As these effects became increasingly pronounced, the nomadic lifestyle of the people permitted them to segregate. Those who could read minds remained on the coast. Seeking refuge from the mental noise, they built boats and sought out islands far away from their fellows,where they continued to change. Those who could shape the bones and cells of their bodies sought out the heat far away from the forever snows, since they were also much more susceptible to arthritis and osteoporosis. There, they continued to follow a nomadic life, which allowed them to seek a middle ground between the heat their bones craved and the grasslands that could support their livestock.
Those who could move objects quickly learned to make good and valuable use of their skill. Causing death - even for food - was too frightening for the people to accept; the dangers of their lives were already numerous, so they learned to move injured flesh and bone instead, placing them in the right place to heal with the least amount of scarring or laming. Eventually they learned how to tell the difference between cells that belonged to the wounded person and matter that did not, and they learned to move the foreign matter out, thereby reducing infection. They became the healers, and since they did not seek segregation, they could be found in almost any group.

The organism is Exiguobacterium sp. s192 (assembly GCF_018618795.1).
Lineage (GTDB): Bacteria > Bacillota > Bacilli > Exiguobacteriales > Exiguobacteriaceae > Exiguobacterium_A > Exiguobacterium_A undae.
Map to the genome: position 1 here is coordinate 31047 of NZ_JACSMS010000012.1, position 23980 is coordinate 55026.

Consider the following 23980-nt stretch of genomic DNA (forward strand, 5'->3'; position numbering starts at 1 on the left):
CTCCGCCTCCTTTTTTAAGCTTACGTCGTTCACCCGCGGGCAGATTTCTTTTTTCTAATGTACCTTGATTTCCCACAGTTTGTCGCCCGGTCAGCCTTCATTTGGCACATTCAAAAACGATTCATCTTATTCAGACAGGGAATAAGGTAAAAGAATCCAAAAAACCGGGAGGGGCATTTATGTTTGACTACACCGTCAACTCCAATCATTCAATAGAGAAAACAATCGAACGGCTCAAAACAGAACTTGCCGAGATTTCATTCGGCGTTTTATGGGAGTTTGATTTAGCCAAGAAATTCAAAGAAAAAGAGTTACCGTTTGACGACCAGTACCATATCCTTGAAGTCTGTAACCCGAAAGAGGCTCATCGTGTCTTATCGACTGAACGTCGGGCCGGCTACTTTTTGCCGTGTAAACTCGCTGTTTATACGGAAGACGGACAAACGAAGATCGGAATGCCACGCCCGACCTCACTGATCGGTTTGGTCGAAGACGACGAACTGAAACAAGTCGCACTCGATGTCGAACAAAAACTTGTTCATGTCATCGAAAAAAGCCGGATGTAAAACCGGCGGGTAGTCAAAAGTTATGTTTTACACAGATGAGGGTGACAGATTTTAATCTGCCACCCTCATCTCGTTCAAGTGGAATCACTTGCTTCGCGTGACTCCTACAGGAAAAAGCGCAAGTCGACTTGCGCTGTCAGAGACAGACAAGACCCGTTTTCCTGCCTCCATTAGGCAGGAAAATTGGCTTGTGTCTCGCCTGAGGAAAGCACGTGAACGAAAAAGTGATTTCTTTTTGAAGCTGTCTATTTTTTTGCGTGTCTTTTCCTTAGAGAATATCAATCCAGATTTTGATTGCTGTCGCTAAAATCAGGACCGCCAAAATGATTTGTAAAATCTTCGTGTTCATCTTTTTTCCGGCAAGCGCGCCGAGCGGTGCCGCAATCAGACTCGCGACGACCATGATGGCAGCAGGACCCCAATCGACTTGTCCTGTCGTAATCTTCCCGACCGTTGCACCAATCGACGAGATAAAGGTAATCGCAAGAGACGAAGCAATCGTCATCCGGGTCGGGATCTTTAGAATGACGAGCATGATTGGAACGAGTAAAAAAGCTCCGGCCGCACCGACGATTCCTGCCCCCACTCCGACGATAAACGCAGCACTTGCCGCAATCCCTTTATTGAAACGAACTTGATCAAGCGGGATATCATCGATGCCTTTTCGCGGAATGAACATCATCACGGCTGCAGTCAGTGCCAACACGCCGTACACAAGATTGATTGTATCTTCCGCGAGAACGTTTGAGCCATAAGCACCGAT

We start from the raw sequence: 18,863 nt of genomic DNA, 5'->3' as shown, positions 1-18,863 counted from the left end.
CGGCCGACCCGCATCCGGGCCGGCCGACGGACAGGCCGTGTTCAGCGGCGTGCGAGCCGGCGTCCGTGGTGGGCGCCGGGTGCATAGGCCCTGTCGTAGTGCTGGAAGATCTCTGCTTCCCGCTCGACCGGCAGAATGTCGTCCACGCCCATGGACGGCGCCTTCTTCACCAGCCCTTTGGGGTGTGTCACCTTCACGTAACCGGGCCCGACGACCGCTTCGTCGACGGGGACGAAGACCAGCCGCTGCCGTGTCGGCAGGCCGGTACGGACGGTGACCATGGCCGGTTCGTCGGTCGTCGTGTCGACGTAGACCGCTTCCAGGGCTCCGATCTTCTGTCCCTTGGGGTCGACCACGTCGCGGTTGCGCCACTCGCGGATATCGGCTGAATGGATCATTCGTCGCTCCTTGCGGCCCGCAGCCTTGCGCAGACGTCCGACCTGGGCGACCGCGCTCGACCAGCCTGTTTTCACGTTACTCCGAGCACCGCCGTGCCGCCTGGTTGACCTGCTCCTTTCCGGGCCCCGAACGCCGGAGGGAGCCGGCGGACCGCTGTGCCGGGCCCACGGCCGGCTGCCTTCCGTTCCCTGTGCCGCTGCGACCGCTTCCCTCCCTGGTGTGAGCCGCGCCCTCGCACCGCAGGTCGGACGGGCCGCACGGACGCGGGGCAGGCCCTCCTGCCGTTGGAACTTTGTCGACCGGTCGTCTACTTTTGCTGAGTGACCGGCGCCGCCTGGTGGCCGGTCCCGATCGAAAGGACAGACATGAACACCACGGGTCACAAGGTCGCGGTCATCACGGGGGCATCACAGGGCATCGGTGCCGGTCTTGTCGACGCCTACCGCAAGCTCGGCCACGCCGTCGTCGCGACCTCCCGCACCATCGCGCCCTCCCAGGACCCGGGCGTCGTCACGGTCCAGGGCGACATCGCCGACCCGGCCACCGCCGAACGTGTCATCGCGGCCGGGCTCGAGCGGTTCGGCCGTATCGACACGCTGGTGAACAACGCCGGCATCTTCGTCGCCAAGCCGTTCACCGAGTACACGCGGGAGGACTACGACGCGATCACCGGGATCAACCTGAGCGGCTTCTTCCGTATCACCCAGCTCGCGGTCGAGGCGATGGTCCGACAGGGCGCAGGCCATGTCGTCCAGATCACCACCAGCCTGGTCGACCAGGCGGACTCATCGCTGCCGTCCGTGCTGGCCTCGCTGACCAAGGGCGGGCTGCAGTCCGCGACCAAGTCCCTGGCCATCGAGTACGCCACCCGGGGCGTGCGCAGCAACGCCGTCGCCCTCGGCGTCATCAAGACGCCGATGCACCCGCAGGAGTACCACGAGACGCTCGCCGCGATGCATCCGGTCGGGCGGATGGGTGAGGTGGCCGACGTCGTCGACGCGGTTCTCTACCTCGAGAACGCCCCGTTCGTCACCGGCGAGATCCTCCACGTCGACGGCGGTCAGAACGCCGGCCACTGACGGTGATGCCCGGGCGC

The greatest majority of the people remained normal. The self-segregation of the shape-shifters and the mind-readers, however, ultimately caused knowledge of them and the genes that produced their skills to fade from the rest of the population. And over the next ten thousand years, their cultures evolved along separate paths. The healers, however, so much needed by every group, were spread among them all and revered by everyone. Everyone respected a family who could claim a healer among their number.